Linda Oleksyk (left) and Matthew Anderson, MD, PhD
USF immunotherapy treatment ‘a miracle’ for Linda Oleksyk she wants to ensure others can experience
Nov. 9, 2022
A highly improbable or extraordinary event, development, or accomplishment that brings very welcome consequences.
That’s one definition of a miracle. Linda Oleksyk, a uterine cancer survivor being treated at the University of South Florida, has another.
“Immunotherapy really turned things around for me. It gave me a second chance, an extra life,” Oleksyk said. “It has been a miracle. I used to be very weak. I now have more energy, I can do things daily.”
Being able to do things on a daily basis might not sound like a miracle, but when considering that during her initial treatment Oleksyk could barely get out of bed, it is easy to understand how that second chance became an extra life.
Helping Oleksyk every step of the way has been Matthew Anderson, MD, PhD, a gynecologic oncologist at USF Health, first through surgery, and then chemotherapy and radiation. But even with his expert care, progress took time.
Despite the aggressive attempts to get her cancer under control, the traditional treatments did not work for her. “It was really tough. I was so tired all the time,” Oleksyk said.
Dr. Anderson joined USF Health nearly four years ago and is a professor in the USF Health Morsani College of Medicine Department Obstetrics and Gynecology. He serves as associate director for shared resources for the newly formed Tampa General Hospital Cancer Institute and is one of the clinical leads for the National Cancer Institute (NCI) Clinical Proteomics Tumor Analysis Consortium, where he focuses on uterine cancer.
Daily, Dr. Anderson works to determine how novel therapies can be used for the treatment of uterine cancer, and strongly believes in the impact immunotherapy has for many cancer patients.
“Immunotherapy is a strategy that allows your body’s own immune system to attack the cancer. It is a different approach to previous types of treatments that are available, like chemotherapy or radiation chemotherapy. Traditional chemotherapy attempts to kill the cancer by disrupting the machinery by which those cells divide. With immunotherapy, patients unleash their own immune system to attack the cancer,” Dr. Anderson said.
Put another way, Linda Oleksyk’s body was fighting back … and winning.
Dr. Anderson and his team decided to change the course of treatment for Oleksyk and started applying new technologies with next generation sequencing to look at all the patterns and mutations in her tumor.
“She had a misexpression of this biomarker, and she had some other features in her tumor that suggested she would be a good candidate for immunotherapy,” he added.
Oleksyk had a positive response after starting the treatment. She was able to get out of bed and start enjoying life again. Part of her second life has included giving back to Dr. Anderson and his team through a $50,000 gift to establish a uterine cancer research fund.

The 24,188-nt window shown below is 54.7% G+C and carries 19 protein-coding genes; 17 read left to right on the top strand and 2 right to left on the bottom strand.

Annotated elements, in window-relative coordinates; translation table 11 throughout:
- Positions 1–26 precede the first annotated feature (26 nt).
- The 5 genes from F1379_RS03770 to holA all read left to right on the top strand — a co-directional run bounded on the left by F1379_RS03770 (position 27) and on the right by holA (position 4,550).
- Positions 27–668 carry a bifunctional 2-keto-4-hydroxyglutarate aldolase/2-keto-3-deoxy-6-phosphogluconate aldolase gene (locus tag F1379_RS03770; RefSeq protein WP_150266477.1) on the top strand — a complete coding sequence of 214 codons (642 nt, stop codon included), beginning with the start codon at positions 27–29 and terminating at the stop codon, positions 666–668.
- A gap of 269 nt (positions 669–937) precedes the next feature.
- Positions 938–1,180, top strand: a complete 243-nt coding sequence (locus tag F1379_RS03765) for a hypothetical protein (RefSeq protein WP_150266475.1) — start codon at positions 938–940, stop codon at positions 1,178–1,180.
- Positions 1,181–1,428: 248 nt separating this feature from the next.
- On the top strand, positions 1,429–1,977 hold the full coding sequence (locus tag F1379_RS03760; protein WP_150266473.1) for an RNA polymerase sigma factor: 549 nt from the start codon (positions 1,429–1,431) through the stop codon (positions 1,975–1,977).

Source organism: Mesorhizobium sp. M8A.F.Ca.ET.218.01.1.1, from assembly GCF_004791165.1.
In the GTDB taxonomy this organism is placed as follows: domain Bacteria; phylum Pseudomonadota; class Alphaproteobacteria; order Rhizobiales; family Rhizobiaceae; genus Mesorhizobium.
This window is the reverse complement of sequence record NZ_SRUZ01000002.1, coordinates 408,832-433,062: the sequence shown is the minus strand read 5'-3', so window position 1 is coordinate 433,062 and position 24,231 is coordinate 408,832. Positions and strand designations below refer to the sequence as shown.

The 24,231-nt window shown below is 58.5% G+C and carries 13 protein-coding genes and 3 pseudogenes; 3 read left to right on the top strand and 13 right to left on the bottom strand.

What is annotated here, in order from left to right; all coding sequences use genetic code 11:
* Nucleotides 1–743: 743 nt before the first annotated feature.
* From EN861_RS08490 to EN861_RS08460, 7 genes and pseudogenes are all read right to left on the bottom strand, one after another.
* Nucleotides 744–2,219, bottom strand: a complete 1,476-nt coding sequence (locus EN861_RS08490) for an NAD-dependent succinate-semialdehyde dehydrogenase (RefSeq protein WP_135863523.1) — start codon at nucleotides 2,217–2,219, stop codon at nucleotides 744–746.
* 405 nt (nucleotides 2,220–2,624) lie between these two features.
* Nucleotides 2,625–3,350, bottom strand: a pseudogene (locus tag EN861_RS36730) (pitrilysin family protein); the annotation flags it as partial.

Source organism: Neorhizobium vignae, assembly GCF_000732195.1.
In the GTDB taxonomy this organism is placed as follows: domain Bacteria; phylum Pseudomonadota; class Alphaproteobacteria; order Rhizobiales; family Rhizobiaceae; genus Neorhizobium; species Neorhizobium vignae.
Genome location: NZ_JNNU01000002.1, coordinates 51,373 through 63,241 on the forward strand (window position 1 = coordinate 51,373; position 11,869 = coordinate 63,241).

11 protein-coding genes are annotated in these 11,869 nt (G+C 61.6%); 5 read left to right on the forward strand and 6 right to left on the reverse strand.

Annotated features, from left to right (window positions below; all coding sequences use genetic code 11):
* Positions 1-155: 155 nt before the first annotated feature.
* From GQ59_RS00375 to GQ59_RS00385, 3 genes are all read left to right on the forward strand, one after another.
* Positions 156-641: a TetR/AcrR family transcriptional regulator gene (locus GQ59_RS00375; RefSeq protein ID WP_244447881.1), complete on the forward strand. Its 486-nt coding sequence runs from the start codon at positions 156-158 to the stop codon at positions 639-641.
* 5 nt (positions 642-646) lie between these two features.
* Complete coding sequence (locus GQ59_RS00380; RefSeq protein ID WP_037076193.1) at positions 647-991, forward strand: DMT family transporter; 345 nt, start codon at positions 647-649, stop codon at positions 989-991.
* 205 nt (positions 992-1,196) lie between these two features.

“Uterine cancer is very common in women, and it is very underfunded. I believe it is a critical time for immunotherapy as things are being constantly discovered that can change people’s lives,” Oleksyk said. “I am so grateful to Dr. Anderson and his team at USF Health, and just as excited to know they will be able to help others for many years to come.”
The Uterine Cancer Research Fund will contribute to Dr. Anderson’s work on deciphering and addressing questions on when and how immunotherapy can be used most effectively for women with uterine cancer and how those patients can be better identified.
“Gifts like Linda's are super important. They provide a source of support that allows us to take on some edgy projects that may not be ready for funding from other big foundations. These types of gifts have an enormous impact. I think people sometimes do not realize how much of a difference they really make,” Dr. Anderson said.
Funding for this area of study in gynecologic oncology is fundamental. Recently, there has been an explosion of targeted therapies that have dramatically altered outcomes for women diagnosed with uterine ovarian cancer, like Oleksyk.
Some women respond almost completely to immunotherapy, and their cancer goes away. Some data suggests that the good response may persist even if immunotherapy stops for them.
“So why is this? Why can that response be different from one patient to the other? That is what we are working to figure out,” Dr. Anderson said.
With Oleksyk’s generous support, Dr. Anderson is one step closer to finding the answer.
As for Oleksyk, every day is a second chance to truly enjoy life and she is making the most of it.
“I have been the beneficiary of excellent teamwork under the direction of Dr. Matthew Anderson. My quality of life and the level of energy immunotherapy has afforded me is amazing,” Oleksyk said. “As a long-term cancer survivor, I realize my second chance is a direct result of the marvelous synergy that distinguishes USF Health and the Tampa General Hospital Cancer Institute.”